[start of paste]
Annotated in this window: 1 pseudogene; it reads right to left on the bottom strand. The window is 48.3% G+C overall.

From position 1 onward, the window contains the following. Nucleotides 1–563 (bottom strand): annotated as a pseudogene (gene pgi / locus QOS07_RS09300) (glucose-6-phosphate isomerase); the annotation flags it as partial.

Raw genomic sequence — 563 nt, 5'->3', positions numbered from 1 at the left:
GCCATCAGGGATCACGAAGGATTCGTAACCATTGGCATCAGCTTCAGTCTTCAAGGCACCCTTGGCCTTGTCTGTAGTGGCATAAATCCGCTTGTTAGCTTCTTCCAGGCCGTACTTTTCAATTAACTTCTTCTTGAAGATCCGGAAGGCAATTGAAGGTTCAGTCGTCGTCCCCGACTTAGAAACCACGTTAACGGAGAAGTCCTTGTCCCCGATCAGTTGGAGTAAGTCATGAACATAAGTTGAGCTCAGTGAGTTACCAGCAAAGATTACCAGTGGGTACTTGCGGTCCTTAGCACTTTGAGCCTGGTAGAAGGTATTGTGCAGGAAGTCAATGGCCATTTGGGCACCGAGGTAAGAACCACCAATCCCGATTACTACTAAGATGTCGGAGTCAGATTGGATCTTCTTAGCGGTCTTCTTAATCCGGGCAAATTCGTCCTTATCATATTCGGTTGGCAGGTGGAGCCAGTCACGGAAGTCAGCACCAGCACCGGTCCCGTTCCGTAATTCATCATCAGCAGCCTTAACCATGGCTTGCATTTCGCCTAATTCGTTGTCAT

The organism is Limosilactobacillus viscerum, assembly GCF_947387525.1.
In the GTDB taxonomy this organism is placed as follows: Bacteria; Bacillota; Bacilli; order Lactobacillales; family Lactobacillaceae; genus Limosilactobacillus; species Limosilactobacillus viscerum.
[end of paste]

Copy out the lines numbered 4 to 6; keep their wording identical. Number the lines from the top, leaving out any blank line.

GCCATCAGGGATCACGAAGGATTCGTAACCATTGGCATCAGCTTCAGTCTTCAAGGCACCCTTGGCCTTGTCTGTAGTGGCATAAATCCGCTTGTTAGCTTCTTCCAGGCCGTACTTTTCAATTAACTTCTTCTTGAAGATCCGGAAGGCAATTGAAGGTTCAGTCGTCGTCCCCGACTTAGAAACCACGTTAACGGAGAAGTCCTTGTCCCCGATCAGTTGGAGTAAGTCATGAACATAAGTTGAGCTCAGTGAGTTACCAGCAAAGATTACCAGTGGGTACTTGCGGTCCTTAGCACTTTGAGCCTGGTAGAAGGTATTGTGCAGGAAGTCAATGGCCATTTGGGCACCGAGGTAAGAACCACCAATCCCGATTACTACTAAGATGTCGGAGTCAGATTGGATCTTCTTAGCGGTCTTCTTAATCCGGGCAAATTCGTCCTTATCATATTCGGTTGGCAGGTGGAGCCAGTCACGGAAGTCAGCACCAGCACCGGTCCCGTTCCGTAATTCATCATCAGCAGCCTTAACCATGGCTTGCATTTCGCCTAATTCGTTGTCAT

The organism is Limosilactobacillus viscerum, assembly GCF_947387525.1.
In the GTDB taxonomy this organism is placed as follows: Bacteria; Bacillota; Bacilli; order Lactobacillales; family Lactobacillaceae; genus Limosilactobacillus; species Limosilactobacillus viscerum.